Close this search box.

Montessori education: a review of the evidence base

This is a brief summary of an academic article reviewing the evidence base for Montessori education.

Is there any evidence about the effectiveness of Montessori education? Our research summary provides some answers. To understand more about how Montessori education is a proven path for every child’s success, read our article here.

Article Information

Title: Montessori education: a review of the evidence base
Author: Chloë Marshall, Department of Psychology and Human Development, UCL Institute of Education, University College London, London, UK
Published: Nature – npj Science of Learning
Citation: Marshall, C. Montessori education: a review of the evidence base. npj Science Learn 2, 11 (2017). https://doi.org/10.1038/s41539-017-0012-7


The Montessori educational method has existed for over 100 years, but evaluations of its effectiveness are scarce. This review paper has three aims, namely to (1) identify some key elements of the method, (2) review existing evaluations of Montessori education, and (3) review studies that do not explicitly evaluate Montessori education but which evaluate the key elements identified in (1). The goal of the paper is therefore to provide a review of the evidence base for Montessori education, with the dual aspirations of stimulating future research and helping teachers to better understand whether and why Montessori education might be effective.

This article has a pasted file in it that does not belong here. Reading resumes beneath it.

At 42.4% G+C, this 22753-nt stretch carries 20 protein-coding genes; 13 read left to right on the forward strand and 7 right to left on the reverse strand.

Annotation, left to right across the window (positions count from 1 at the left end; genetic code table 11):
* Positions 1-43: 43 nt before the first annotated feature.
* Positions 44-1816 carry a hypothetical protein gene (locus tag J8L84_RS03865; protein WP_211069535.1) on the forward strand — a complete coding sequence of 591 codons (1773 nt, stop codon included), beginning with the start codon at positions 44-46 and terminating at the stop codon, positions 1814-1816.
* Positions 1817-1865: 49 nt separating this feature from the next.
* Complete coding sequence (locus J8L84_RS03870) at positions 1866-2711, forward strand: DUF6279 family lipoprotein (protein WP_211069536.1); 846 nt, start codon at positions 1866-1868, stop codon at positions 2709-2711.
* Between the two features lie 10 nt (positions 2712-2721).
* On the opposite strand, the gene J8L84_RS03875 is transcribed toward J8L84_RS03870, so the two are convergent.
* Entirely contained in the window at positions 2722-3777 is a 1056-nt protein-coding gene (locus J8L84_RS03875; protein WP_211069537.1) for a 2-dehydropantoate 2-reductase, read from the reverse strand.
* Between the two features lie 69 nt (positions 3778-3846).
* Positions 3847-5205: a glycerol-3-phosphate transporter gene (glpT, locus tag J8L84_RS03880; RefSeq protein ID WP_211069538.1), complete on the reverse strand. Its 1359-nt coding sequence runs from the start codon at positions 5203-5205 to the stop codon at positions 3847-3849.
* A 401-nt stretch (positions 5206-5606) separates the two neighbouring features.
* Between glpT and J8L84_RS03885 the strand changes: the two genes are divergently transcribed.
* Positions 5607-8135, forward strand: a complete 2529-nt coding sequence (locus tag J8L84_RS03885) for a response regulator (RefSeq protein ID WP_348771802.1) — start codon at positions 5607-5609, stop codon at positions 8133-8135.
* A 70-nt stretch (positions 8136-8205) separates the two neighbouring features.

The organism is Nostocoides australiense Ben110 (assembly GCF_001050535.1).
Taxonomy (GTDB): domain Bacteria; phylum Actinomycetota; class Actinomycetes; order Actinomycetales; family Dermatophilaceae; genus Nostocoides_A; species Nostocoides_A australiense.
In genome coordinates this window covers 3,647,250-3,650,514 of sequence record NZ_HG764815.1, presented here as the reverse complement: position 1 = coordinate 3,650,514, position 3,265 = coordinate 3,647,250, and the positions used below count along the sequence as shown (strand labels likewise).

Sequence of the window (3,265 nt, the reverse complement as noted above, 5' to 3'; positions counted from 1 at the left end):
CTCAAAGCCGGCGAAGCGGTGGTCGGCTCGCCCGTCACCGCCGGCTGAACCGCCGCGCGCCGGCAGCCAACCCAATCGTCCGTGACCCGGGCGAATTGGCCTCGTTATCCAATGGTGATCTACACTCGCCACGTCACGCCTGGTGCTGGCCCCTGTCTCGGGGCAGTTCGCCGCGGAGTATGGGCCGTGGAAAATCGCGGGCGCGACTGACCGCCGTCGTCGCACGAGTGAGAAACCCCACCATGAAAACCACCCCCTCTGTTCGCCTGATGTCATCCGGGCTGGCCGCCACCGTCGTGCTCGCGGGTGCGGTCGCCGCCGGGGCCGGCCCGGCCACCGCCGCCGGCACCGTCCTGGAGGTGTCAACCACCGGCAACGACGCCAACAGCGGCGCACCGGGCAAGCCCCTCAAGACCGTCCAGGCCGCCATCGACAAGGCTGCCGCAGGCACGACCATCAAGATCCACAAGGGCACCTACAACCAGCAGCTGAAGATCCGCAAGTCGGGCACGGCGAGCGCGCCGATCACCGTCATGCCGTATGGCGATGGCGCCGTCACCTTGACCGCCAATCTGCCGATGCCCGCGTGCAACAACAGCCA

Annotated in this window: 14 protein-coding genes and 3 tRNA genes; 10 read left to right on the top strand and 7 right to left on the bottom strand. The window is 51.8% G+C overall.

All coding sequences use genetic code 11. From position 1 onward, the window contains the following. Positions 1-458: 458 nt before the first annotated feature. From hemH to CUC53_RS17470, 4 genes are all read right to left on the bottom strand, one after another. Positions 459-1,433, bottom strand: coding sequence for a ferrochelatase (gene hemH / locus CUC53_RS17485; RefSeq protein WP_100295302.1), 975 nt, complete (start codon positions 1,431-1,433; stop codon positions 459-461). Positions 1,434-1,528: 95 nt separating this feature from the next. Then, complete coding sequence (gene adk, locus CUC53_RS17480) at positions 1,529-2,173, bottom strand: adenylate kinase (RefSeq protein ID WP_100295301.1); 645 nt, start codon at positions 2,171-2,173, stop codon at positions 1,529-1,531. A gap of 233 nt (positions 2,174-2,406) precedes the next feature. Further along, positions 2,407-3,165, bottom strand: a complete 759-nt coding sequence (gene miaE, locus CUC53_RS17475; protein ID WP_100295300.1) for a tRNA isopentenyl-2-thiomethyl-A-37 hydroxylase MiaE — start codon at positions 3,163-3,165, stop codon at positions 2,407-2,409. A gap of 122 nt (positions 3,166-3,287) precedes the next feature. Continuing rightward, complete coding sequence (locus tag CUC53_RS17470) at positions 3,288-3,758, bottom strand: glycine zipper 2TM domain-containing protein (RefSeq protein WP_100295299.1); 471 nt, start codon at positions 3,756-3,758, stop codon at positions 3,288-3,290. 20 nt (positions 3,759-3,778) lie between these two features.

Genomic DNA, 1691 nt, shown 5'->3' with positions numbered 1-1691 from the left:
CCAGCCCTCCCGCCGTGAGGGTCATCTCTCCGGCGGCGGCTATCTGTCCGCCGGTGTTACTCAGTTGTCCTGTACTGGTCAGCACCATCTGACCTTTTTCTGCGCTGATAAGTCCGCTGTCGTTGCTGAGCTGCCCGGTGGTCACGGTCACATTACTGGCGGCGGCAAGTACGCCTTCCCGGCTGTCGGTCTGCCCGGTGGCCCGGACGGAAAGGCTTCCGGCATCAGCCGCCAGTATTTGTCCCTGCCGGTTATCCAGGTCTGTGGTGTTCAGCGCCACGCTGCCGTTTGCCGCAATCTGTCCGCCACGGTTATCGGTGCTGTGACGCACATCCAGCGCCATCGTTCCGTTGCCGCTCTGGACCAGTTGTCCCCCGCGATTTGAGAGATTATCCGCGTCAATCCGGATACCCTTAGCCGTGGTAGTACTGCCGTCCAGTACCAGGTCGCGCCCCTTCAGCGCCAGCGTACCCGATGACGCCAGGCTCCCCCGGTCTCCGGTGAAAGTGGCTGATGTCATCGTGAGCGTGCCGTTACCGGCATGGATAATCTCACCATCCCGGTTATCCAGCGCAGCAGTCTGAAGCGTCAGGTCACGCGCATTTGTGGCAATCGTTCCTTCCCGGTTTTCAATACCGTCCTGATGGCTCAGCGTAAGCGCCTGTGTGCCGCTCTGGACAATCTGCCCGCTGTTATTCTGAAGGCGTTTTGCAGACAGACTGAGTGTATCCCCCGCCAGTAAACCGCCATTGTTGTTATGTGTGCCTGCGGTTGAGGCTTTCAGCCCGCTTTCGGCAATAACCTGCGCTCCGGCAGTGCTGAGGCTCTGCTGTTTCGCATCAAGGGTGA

boy looking at a bug on a leaf with a magnifying glass

Key Points

The key takeaway points from this article are:

  1. Unique Educational Approach: Montessori education is characterised by its focus on self-directed activities within a prepared environment that supports the child’s development across intellectual, physical, emotional, and social domains. This approach contrasts sharply with conventional educational systems that are often more rigid and focused on academic testing.

  2. Core Elements of the Montessori Method: The article identifies key elements of Montessori education, such as specially designed learning materials and a pedagogical approach that encourages children to engage with these materials in a self-directed, hands-on manner.